Daniel and Ana, brother and sister, best friends. Both are at pivotal, defining moments in their contented lives. Ana is about to be married, Daniel is a gregarious teenager discovering his... See full summary »
Dario Yazbek Bernal,
José María Torre
After not having seen each other in five years, Chris Terry goes to visit his younger sister Noelle Terry in Montréal. Their lives, both together and apart, have been turbulent ones with ... See full summary »
After shooting the first half of the movie, the second half of filming was planned to start November 2006. After the sudden death of lead actor Lajos Bertók in July, the fate of the production was in jeopardy for months. Filming restarted in 2007 with Félix Lajkó taking the lead role. See more »
A young man comes back from wandering to his home town on the Danube (in Romania). We don't know how long he's been gone or much about what he's been doing. When people ask him intrusive questions he just stares at them. He looks very ragged, like he hasn't had a shave or a haircut in three months.
He finds out when he briefly visits mum that he's got a half-sister called Fauna. He decides he wants to live out in the marshes of the delta, and Fauna runs off with him, in an incestuous fever. Some of you may have heard of the phenomenon referred to as Genetic Sexual Attraction. This is when siblings live apart until they meet at adulthood, at which point they feel an overwhelming sexual attraction for one another. So just in case anyone would feel the incestuous side of the story is unrealistic, I promise you it isn't.
Mihail and Fauna live in a shack in the delta, building a house on stilts in the middle of the lake during the daytime. This is presumably so they can get away from the copious amphibians, and the toad chorus that is their bedtime accompaniment. The toads actually may well represent the townspeople.
It's a pretty minimalistic and slow film (the credits include a thanks to Béla Tarr and Ágnes Hranitzky), with marvellous cinematography. Cinematographer Mátyás Erdély is into his abstract patterns and we see some great shots for example of timber stacks and swirling inky black water. There's also a panning shot of the delta that would make a Dutch genre painter salivate, and a funeral scene that would stir the bones of Tarkovsky. There are moments to sigh and gasp at the cinematography.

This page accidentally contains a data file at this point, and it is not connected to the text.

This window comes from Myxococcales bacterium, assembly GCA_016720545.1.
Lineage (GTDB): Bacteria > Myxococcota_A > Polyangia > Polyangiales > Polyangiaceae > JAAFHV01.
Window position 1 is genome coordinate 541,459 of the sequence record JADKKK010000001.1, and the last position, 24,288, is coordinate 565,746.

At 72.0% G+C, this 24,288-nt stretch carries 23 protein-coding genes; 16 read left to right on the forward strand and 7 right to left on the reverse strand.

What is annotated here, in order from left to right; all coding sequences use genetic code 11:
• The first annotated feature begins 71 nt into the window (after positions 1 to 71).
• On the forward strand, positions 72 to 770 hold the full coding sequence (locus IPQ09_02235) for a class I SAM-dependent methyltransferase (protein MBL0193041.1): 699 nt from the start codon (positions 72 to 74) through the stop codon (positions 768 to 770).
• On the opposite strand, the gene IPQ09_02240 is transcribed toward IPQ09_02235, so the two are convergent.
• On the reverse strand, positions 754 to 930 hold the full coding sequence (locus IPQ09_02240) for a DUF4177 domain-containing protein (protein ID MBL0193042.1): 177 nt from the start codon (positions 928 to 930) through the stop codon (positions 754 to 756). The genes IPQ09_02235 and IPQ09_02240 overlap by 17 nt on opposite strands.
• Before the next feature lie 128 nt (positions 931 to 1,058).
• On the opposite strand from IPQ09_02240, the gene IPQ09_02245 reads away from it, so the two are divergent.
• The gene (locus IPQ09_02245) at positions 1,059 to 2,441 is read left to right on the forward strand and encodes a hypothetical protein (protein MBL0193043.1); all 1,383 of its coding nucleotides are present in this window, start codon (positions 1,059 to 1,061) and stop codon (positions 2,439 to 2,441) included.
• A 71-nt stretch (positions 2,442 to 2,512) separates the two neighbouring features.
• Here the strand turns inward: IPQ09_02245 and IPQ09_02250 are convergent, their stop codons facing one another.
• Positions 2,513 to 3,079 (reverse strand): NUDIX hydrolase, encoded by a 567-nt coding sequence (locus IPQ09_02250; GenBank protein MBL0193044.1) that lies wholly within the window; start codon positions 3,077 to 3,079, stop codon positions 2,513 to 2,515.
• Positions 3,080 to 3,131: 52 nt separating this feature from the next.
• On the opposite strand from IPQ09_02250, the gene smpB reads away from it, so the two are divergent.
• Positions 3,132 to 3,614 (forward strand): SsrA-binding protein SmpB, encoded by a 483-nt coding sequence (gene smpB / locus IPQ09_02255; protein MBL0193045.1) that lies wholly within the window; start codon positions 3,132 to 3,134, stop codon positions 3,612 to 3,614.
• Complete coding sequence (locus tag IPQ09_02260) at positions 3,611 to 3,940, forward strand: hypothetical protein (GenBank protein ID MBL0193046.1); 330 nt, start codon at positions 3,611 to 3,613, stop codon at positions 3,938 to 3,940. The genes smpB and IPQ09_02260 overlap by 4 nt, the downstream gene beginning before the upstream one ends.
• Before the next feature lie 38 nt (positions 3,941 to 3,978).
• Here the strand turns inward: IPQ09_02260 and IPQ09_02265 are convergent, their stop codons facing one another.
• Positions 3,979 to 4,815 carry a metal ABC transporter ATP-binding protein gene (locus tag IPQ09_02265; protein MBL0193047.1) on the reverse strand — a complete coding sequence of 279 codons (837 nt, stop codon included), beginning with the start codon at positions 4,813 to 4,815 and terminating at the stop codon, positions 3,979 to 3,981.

It's obvious all along that things aren't going to end well. Fauna's stepfather is jealous and the local scum have decided that Fauna and Mihail are setting themselves up above everyone else. What is beautiful, tear it down.
The film reminds me of an aphorism I heard once heard, there are two peasants, the first of whom has a cow. The second peasant is visited by God who says that he is willing to grant him one wish; the ignorant peasant's wish is that God kills his neighbour's cow.
It's not a licentious film; there is no emphasis on the incest and the sex side of things. However there are scenes that are not for the faint of heart.
Some reviewers have tried to paint a picture of this film as incomprehensible; don't be misled into believing that. There are even mystical touches to this film, there's something deep and primal and wet about the delta; I felt almost like I was waste deep in water at points. The delta is maybe about a closeness to God, or whatever secular equivalent you feel deep within. The delta is where the land crumbles away, it's fertile and gliding into an ocean. Forget it's the Danube and the Black Sea, and feel the essence, the fertility, the clarity, and the flow. At the end I was left with the raw taste of vodka and watermelon, and an intense feeling of immense communal jealousy.
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